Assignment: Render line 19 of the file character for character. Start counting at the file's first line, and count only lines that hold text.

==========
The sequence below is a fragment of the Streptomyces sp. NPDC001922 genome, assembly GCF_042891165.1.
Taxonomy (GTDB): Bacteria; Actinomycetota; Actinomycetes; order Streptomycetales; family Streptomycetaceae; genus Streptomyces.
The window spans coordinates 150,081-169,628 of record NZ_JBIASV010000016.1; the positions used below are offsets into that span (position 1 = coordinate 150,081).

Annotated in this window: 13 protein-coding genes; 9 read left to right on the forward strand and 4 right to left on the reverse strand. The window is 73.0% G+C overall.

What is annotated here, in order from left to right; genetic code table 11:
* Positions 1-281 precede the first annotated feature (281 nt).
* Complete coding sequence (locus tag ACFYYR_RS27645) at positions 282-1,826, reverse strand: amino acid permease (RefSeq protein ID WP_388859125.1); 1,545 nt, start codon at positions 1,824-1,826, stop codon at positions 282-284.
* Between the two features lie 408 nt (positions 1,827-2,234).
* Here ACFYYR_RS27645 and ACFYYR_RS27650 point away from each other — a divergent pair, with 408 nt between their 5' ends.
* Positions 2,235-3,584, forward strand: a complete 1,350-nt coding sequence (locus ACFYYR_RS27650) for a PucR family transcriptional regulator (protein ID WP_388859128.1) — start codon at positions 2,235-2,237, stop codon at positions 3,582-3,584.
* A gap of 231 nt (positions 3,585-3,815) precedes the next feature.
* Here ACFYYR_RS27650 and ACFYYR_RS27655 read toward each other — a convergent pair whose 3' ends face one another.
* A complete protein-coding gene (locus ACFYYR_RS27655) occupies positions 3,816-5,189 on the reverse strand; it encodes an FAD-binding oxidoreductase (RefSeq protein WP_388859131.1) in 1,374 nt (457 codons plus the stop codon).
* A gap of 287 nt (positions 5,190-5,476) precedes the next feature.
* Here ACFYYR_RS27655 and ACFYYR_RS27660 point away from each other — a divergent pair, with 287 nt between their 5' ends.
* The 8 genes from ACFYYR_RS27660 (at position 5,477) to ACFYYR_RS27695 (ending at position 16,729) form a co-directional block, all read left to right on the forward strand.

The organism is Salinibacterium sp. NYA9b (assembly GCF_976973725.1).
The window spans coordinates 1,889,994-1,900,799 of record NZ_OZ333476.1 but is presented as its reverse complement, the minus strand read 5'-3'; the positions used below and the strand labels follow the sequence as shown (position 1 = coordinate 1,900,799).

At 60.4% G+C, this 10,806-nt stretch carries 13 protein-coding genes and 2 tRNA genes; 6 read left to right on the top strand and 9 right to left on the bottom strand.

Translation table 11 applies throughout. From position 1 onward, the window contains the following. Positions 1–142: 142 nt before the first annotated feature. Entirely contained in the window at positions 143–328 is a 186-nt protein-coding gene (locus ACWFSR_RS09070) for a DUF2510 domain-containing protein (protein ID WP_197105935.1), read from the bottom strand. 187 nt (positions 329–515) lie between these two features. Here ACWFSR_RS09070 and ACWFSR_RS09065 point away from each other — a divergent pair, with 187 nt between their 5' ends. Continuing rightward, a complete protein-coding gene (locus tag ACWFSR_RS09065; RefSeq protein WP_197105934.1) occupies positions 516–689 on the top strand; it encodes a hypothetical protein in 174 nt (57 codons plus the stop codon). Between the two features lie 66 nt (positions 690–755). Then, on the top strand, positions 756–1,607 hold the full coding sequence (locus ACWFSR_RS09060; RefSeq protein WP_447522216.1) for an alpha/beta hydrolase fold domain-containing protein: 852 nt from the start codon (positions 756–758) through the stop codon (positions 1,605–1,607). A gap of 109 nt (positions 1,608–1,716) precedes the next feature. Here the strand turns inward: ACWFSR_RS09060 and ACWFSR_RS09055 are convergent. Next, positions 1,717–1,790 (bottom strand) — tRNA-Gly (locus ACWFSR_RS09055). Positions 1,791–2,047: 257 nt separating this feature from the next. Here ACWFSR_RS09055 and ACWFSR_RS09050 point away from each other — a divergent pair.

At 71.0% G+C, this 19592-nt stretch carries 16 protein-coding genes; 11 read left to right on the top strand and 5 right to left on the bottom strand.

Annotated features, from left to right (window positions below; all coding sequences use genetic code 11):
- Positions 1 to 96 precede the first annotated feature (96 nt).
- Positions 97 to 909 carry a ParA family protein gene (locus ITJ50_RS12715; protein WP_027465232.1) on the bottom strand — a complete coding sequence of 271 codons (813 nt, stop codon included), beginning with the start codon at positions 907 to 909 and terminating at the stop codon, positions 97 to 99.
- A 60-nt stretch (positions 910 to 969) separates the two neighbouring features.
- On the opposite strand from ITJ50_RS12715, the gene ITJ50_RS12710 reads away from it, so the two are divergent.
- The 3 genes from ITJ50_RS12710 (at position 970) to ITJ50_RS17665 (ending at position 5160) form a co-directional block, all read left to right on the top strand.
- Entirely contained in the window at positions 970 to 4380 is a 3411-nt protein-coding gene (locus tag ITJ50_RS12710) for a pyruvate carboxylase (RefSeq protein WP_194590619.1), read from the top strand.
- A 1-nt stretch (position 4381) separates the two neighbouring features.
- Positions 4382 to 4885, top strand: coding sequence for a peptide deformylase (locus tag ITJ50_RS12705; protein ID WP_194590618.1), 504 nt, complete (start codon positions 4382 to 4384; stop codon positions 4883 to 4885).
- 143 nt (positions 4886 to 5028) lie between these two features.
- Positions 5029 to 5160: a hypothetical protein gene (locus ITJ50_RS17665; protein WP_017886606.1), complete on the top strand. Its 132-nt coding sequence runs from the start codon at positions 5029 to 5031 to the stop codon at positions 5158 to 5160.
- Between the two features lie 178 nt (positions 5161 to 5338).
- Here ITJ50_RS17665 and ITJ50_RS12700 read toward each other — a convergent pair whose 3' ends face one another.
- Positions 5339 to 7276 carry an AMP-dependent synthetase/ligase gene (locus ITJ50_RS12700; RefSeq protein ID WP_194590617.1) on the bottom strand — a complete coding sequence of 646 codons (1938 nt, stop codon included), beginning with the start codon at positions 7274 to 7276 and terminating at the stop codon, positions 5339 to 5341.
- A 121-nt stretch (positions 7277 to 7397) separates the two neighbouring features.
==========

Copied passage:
At 60.4% G+C, this 10,806-nt stretch carries 13 protein-coding genes and 2 tRNA genes; 6 read left to right on the top strand and 9 right to left on the bottom strand.